Here's what the summer movie schedule looked like in 1966

Batman, remakes, TV spin-offs, comic adaptations — not much has changed in half a century.

Superheroes and spies. Reboots, TV spin-offs and adaptations of popular books. Looking back at the box office of 1966, it strikes you that Hollywood has not changed much over the past five decades. 

You had pop idols lazily sticking to their formula, as with Elvis and his third Hawaiian film, Paradise, Hawaiian Style, which barely made back its budget. There were sci-fi adventures under the sea, secret agents and even more sunny comedies set in the Aloha State. 

If the upcoming slate of movies in the theaters is not dazzling you, work your way through these gems on demand this summer.

1. The Russians Are Coming, the Russians Are Coming


May 25, 1966

Carl Reiner, Eva Marie Saint and Alan Arkin headlined this Cold War comedy. A Soviet submarine pops up near New England, in what had to influence Steven Spielberg and his 1941. This laugh-fest earned $21,693,114 in receipts.

Image: filmposters

2. Munster, Go Home!


Jun 15, 1966

A bomb upon arrival, The Munsters' big screen debut at least showed the spooky family in Technicolor. Over time, it has earned camp appeal, as Herman gets to race the undeniably cool Dragula hot rod. Our own Svengoolie has shown the film on Super Sci-Fi Saturday Night.

Image: cinespacemonster

3. Stagecoach


June 15, 1966

The original Stagecoach, directed by John Ford in 1939, remains a masterpiece of the Western genre. The remake? Eh. It's not bad, certainly, but was it necessary? Ann-Margret and Bing Crosby fans would argue yes, perhaps. 

Image: wikipedia

4. The Blue Max


June 21, 1966

"There was no quiet on the western front." George Peppard and Ursula Andress headlined this aerial action flick set during World War I. It shot down an impressive $16,151,612 at the box office. 

Image: doctormacro

5. Around the World Under the Sea


June 22, 1966

Voyage to the Bottom of the Sea fans undoubtedly flooded the theater for this similar deep water action film. The Man From U.N.C.L.E. fans, too — David McCallum (Illya Kuryakin) co-starred alongside Lloyd Bridges.

Image: happyotter

6. Born Free


June 22, 1966

"Boooooooorn freeeeee!" We still have the title song stuck in our head. John Barry did more than James Bond, you know.

Image: vintagemovieposters

7. Who's Afraid of Virginia Woolf?


June 22, 1966

Phew, that was one busy weekend. The Edward Albee play lost none of its gripping drama on the big screen, thanks to the magnetic performances of Elizabeth Taylor, Richard Burton, Sandy Dennis and George Segal. Everyone had to read it in school — which means you've likely watched the movie, too.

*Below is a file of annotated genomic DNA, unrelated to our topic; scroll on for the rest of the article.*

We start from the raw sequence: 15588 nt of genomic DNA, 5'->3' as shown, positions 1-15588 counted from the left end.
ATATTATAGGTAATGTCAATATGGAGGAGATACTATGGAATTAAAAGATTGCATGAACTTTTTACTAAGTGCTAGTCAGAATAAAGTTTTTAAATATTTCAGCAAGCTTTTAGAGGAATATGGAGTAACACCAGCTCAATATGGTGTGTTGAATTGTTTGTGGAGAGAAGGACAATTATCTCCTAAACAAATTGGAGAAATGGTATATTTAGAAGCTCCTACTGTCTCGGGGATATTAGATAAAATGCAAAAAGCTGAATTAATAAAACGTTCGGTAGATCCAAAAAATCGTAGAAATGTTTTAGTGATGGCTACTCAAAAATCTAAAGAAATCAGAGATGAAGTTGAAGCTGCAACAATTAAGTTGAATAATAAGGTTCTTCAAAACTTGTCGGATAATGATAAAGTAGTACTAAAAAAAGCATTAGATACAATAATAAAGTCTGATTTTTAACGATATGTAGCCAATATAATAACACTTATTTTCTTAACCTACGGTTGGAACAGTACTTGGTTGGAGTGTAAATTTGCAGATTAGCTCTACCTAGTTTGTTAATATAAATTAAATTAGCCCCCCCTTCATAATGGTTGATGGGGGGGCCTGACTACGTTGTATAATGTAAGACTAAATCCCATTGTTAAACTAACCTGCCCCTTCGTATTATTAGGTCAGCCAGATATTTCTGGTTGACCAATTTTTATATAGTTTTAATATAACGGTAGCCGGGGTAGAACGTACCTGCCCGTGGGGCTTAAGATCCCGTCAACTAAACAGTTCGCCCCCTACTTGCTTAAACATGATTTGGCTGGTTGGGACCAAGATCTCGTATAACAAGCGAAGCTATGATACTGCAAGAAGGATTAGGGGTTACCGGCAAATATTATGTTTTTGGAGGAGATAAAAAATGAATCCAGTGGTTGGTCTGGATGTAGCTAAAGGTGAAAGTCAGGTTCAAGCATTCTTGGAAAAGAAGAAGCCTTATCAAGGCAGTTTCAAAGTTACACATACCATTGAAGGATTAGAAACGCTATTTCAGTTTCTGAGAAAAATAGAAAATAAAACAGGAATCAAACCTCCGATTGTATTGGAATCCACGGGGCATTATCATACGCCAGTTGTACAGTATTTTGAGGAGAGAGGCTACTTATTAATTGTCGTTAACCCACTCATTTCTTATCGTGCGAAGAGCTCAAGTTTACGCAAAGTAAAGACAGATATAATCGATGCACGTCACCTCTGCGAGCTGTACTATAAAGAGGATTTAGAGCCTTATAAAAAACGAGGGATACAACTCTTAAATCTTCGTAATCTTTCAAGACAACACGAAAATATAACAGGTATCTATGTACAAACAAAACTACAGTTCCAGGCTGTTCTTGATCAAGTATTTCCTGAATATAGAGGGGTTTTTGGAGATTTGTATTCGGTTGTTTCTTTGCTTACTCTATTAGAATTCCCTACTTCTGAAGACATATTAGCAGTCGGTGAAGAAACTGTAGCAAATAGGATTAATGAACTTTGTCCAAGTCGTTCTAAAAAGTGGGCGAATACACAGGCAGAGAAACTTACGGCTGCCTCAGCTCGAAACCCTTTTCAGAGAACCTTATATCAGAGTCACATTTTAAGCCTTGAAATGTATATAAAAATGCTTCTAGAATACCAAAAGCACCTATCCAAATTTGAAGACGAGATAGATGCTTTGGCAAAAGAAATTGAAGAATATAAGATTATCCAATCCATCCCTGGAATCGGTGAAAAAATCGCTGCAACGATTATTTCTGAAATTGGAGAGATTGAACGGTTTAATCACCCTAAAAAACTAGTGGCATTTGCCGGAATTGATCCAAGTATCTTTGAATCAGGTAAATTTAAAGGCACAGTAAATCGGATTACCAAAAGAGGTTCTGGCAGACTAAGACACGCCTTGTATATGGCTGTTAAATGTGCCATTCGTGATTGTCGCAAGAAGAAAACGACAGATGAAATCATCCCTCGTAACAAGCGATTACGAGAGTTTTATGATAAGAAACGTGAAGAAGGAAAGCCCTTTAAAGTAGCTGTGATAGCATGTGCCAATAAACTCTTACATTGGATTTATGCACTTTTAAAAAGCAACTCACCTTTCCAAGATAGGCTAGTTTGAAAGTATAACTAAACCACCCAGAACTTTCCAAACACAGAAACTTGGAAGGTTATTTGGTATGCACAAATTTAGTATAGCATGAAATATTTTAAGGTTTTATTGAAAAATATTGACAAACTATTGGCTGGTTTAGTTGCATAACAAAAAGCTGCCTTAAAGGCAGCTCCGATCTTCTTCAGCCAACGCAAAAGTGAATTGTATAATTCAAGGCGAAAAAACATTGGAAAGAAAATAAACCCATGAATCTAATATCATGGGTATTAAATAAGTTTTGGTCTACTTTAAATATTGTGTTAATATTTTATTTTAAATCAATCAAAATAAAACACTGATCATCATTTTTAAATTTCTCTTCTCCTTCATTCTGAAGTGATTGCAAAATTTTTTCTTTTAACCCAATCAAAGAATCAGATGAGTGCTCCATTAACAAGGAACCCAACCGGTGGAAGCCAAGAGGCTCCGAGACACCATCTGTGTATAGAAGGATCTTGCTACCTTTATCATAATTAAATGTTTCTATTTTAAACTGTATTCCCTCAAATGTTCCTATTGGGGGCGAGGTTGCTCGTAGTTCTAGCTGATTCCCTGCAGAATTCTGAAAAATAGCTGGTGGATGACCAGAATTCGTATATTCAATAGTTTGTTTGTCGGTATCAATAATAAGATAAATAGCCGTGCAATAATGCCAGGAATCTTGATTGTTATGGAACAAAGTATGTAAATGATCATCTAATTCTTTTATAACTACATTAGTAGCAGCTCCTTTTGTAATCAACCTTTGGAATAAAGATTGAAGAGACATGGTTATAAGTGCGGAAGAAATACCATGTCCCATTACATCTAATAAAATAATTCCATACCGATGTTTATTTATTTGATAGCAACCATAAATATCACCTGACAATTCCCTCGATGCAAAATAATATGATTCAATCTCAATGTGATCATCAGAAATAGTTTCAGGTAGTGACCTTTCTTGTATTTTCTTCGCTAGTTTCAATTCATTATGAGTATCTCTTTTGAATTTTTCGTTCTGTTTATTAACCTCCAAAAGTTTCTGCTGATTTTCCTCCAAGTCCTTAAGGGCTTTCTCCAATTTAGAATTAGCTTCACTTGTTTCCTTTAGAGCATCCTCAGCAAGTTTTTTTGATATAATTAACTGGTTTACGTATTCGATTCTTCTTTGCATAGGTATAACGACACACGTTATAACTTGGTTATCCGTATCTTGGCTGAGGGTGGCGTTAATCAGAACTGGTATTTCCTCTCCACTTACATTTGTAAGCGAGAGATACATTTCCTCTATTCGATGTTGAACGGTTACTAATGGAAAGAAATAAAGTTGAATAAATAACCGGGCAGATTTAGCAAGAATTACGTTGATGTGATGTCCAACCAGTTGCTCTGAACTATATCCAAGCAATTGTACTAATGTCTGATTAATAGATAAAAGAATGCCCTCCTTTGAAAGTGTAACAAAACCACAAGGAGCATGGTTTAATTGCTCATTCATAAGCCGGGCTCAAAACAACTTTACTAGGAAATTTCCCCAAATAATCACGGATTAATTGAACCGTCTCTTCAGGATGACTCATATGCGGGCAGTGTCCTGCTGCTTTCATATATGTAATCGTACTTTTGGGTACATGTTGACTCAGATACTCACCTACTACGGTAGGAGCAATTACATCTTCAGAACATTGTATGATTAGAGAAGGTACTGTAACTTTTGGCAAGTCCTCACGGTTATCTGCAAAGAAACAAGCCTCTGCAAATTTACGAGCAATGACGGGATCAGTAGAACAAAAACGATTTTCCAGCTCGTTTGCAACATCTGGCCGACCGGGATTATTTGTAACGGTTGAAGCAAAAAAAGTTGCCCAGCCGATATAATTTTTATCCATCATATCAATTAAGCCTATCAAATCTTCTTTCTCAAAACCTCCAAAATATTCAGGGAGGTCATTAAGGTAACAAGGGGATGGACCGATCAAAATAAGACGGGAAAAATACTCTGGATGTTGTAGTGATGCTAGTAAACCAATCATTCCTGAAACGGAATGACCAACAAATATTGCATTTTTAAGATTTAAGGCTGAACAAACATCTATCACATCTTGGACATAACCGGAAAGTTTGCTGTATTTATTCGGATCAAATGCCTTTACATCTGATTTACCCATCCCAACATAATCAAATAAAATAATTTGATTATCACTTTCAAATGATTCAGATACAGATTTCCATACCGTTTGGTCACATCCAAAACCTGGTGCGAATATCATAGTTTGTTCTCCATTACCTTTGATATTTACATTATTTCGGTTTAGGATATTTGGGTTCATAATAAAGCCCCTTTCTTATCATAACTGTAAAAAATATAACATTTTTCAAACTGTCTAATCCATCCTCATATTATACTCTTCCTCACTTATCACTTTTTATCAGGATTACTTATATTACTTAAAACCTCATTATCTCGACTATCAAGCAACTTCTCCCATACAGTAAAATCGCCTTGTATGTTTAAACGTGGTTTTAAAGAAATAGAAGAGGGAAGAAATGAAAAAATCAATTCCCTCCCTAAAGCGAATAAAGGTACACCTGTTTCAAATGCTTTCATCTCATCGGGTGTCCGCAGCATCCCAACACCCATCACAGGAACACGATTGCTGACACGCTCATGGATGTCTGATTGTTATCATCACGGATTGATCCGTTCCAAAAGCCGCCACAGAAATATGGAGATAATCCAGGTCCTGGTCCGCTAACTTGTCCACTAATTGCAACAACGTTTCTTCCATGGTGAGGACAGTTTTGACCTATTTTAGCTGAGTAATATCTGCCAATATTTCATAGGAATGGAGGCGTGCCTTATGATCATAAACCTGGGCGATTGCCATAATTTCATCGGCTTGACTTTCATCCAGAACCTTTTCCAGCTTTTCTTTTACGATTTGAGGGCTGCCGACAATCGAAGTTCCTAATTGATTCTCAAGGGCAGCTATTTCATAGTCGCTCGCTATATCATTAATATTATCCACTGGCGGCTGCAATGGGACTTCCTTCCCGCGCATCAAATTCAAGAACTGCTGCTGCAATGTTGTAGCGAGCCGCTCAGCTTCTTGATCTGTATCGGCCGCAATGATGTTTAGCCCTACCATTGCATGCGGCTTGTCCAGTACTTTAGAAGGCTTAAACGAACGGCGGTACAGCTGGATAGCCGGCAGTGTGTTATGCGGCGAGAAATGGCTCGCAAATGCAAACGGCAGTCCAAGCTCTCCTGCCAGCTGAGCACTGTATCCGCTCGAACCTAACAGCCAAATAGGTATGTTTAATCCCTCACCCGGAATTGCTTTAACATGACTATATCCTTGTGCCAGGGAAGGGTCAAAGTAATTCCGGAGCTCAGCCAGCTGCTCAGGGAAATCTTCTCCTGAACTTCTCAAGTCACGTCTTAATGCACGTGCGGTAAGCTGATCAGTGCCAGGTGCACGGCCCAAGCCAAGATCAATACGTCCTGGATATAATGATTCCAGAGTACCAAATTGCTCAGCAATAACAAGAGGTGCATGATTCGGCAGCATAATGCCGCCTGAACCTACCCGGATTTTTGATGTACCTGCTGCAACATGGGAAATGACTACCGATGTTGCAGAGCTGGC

Image: tgrantphoto

8. Lt. Robin Crusoe, U.S.N.


June 29, 1966

What's a summer without a Disney comedy? Loosely based on the classic novel Robinson Crusoe — and we stress "loosely" — this Dick Van Dyke flick raked in $22,565,634. Why, yes, there was a chimpanzee playing a major character.

Image: lewiswaynegallery

9. How to Steal a Million


July 13, 1966

Audrey Hepburn and Peter O'Toole in a heist movie? "Filmed entirely in Paris"?Perfection.

Image: moviepostershop

10. Batman: The Movie


July 30, 1966

The Caped Crusader and Boy Wonder had their movie premiere in Austin, Texas, at the end of July, just six months after the hit show made its debut. All the big villains assembled, though Lee Meriwether replaced Julie Newmar in the Catwoman suit.

11. Modesty Blaise


August 10, 1966

Based on the popular comic strip, this British production oozed mod style. Monica Vitti starred as the title character. One interesting note is that the original comic strip itself shows up in the film, as Blaise looks at a newspaper.

Image: Wikipedia

12. Fantastic Voyage


August 14, 1966

What special effects! Shrinking people down and injecting them into the human body is a brilliant notion. It's a wonder Hollywood has repeated the trick once, with Innerspace. Dig the premise? Check out our list of 13 TV episodes about shrinking people.

Image: wikipedia

13. Alfie


August 24, 1966

As Modesty Blaise and Alfie underlines, the British Invasion carried over into movies, too. The New York Times proclaimed that the Michael Caine rom-com "bubbled with impudent humor and ripe, modern wit." It goes without saying that the original is far superior to the Jude Law remake.

Image: poulwebb

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